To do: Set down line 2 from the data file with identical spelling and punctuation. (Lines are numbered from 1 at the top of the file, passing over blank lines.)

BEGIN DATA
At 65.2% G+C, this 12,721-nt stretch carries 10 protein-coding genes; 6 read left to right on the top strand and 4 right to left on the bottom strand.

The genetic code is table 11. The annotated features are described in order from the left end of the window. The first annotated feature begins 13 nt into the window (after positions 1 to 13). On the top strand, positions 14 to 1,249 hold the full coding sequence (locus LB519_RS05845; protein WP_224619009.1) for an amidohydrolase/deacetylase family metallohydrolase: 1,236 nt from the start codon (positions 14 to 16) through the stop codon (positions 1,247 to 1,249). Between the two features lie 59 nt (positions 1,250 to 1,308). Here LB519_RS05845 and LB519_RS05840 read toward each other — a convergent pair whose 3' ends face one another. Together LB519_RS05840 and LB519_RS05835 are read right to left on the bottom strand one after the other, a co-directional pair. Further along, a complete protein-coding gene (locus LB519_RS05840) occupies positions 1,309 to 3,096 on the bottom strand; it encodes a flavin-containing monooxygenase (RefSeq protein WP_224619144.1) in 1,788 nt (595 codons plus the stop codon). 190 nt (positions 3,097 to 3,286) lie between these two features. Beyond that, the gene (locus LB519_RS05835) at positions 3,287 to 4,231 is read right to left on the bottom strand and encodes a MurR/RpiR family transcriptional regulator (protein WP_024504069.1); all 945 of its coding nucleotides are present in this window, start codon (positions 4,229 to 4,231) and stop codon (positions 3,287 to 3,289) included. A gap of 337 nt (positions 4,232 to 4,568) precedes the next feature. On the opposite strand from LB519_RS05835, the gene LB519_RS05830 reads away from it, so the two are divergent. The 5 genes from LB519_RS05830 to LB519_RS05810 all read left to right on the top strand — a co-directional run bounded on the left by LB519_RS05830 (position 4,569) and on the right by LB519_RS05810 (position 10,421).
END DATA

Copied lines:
The genetic code is table 11. The annotated features are described in order from the left end of the window. The first annotated feature begins 13 nt into the window (after positions 1 to 13). On the top strand, positions 14 to 1,249 hold the full coding sequence (locus LB519_RS05845; protein WP_224619009.1) for an amidohydrolase/deacetylase family metallohydrolase: 1,236 nt from the start codon (positions 14 to 16) through the stop codon (positions 1,247 to 1,249). Between the two features lie 59 nt (positions 1,250 to 1,308). Here LB519_RS05845 and LB519_RS05840 read toward each other — a convergent pair whose 3' ends face one another. Together LB519_RS05840 and LB519_RS05835 are read right to left on the bottom strand one after the other, a co-directional pair. Further along, a complete protein-coding gene (locus LB519_RS05840) occupies positions 1,309 to 3,096 on the bottom strand; it encodes a flavin-containing monooxygenase (RefSeq protein WP_224619144.1) in 1,788 nt (595 codons plus the stop codon). 190 nt (positions 3,097 to 3,286) lie between these two features. Beyond that, the gene (locus LB519_RS05835) at positions 3,287 to 4,231 is read right to left on the bottom strand and encodes a MurR/RpiR family transcriptional regulator (protein WP_024504069.1); all 945 of its coding nucleotides are present in this window, start codon (positions 4,229 to 4,231) and stop codon (positions 3,287 to 3,289) included. A gap of 337 nt (positions 4,232 to 4,568) precedes the next feature. On the opposite strand from LB519_RS05835, the gene LB519_RS05830 reads away from it, so the two are divergent. The 5 genes from LB519_RS05830 to LB519_RS05810 all read left to right on the top strand — a co-directional run bounded on the left by LB519_RS05830 (position 4,569) and on the right by LB519_RS05810 (position 10,421).